17 December 2000 | burneyfan
SPOILER: After the ecstatic reviews it received in the press, I found this film
disappointing. I can only imagine that the critics were being kind to an
ill, old man of 82 and overly respectful of the reputation of a once
great film director. Visually it is very attractive with beautiful shots of a lakeside
village and very atmospheric and poetic shots of alleyways and streets
in rain and mist. But when it comes to the actions and motivations of
the people in the film it is a let-down. I like to be able to believe in
and identify with the characters in a film and I couldn't do that here.
There are four stories in the film and I will mention only two - the two
that seem to me the most trite and pointless.
The first story stars two extremely good-looking newcomers to the screen
(Kim Rossi Stuart & Ines Sastre.) He stops his car to ask her the way to the nearest hotel, and because he
is so good-looking she gives him the name of her hotel. They see each
other during the day and when they retire to their rooms at night across
the landing from each other, she lies awake waiting for the knock on the
door that never comes. In the morning she leaves early without seeing
him. It is two years before they see each other again and this time
their relationship progresses a little further - they get to be naked on
the bed together. But he behaves in a very odd way indeed; for some five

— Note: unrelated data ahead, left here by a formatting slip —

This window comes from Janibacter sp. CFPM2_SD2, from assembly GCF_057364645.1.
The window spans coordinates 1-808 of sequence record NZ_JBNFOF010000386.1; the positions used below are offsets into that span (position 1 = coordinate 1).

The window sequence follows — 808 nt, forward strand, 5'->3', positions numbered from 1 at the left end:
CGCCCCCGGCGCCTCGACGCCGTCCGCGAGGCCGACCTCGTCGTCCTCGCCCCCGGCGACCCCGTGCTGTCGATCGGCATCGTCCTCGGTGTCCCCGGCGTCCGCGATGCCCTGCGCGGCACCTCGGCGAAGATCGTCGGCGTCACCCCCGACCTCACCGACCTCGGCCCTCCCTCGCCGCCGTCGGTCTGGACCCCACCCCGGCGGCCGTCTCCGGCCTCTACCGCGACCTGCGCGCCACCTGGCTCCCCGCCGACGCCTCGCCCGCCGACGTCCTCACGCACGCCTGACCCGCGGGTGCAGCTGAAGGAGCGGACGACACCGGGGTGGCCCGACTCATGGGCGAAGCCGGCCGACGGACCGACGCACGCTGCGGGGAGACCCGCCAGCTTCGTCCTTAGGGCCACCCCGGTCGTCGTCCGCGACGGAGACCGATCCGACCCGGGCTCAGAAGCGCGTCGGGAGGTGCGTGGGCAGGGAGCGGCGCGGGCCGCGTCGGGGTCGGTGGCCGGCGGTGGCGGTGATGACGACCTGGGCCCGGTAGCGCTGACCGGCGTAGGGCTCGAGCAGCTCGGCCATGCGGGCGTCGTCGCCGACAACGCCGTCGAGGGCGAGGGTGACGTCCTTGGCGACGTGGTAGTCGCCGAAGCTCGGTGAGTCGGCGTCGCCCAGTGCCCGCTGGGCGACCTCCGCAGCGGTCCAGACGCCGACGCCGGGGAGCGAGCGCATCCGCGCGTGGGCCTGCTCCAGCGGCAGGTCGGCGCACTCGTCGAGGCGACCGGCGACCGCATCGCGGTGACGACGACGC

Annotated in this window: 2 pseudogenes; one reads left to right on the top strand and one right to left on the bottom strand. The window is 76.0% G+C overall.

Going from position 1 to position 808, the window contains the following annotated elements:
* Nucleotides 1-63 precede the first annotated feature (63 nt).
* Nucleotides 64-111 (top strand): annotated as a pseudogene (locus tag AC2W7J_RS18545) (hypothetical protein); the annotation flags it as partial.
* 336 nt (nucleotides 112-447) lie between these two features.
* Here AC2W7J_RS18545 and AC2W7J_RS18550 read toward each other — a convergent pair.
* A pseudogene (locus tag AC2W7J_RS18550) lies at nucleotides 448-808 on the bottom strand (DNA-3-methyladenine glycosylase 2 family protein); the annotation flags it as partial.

minutes he runs his hands over her body within a millimetre of her skin
but without actually touching her. What she thinks is going on as she
lies there passively, feeling nothing, is anybody's guess. Then after
five minutes, still without having touched her, he gets up abruptly and
without speaking a word leaves. Is that the action of a sane man? You
wonder why he bothered to take his clothes off if he intended to do so
little. She, presumably feeling hurt and frustrated, rushes to the
window to see him walking off into the distance. They give each other a
feeble wave. End of story. John Malkovich's deep lugubrious voice-over
tells us that he behaved in this way either because of folly or pride.
Well it was certainly folly - and certainly unbelievable. Or could it
have been impotence? Could this story be saying something about the
impotence of an old man?
In another segment of the film, Malkovich's character is attracted to a
young woman (Sophia Marceau) he sees in a shop window. He can't take his
eyes off her and just stands there entranced. She reacts in the same
way. He goes into the shop and their silent fascination continues. I
felt uncomfortable for both of them. Was something momentous about to
happen? It would seem so and our interest is awakened, our expectations
aroused. But no; we are just being lead up the garden path to nowhere.
He sits outside and eventually she joins him. She tells him only one
thing about herself, that she has murdered her father by stabbing him
twelve times. Malkovich shows no surprise and the fact seems irrelevant.
They then go to her place and they have sex. But this is not the
beginning of some deep, meaningful relationship as the earlier
enchantment would lead us to suppose. Oh no. When he's had his sex he's
had enough and like the previous male protagonist, he just walks away.
Another wretched piece of behaviour and